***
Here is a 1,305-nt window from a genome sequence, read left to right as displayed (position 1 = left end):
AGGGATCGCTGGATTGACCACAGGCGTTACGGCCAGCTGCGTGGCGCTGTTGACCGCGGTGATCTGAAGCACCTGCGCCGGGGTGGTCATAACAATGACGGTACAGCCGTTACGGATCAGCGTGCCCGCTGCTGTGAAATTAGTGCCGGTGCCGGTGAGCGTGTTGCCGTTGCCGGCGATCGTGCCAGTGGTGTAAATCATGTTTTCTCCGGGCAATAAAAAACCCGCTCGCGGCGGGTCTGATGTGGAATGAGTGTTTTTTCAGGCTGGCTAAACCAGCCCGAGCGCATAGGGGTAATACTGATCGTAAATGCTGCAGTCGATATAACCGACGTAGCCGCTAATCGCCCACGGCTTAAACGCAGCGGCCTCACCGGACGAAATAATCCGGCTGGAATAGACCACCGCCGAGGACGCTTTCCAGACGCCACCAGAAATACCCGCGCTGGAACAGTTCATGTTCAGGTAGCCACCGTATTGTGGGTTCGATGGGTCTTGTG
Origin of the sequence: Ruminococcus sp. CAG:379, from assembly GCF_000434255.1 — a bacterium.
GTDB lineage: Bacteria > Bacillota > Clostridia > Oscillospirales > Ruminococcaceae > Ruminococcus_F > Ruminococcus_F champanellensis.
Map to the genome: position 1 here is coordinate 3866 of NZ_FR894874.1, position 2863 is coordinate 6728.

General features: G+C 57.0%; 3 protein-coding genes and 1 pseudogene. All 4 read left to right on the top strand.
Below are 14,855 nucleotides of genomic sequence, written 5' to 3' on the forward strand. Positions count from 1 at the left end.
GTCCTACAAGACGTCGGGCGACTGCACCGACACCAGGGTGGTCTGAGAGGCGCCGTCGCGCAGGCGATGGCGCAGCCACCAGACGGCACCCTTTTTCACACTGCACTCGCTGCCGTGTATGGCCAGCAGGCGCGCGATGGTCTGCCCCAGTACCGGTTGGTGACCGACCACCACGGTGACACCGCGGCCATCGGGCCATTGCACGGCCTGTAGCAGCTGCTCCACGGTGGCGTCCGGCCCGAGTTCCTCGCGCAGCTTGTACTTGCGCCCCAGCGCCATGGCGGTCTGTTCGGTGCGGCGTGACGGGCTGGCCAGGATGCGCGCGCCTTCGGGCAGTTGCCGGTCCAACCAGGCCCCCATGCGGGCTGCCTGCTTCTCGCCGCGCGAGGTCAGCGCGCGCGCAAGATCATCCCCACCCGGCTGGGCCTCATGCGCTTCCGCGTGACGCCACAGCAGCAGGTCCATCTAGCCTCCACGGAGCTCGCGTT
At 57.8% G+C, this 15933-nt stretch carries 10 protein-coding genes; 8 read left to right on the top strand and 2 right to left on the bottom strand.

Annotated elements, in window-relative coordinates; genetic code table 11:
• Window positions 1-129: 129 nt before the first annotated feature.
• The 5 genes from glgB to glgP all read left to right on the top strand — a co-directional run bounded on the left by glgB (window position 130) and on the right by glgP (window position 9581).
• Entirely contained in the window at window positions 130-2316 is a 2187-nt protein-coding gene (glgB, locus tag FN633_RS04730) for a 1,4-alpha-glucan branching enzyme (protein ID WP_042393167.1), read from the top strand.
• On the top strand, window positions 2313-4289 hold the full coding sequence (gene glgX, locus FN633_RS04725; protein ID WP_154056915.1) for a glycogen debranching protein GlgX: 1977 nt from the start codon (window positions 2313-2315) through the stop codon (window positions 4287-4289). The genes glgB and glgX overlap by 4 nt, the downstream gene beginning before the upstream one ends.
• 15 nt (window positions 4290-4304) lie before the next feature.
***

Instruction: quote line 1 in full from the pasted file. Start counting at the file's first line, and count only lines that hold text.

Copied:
Here is a 1,305-nt window from a genome sequence, read left to right as displayed (position 1 = left end):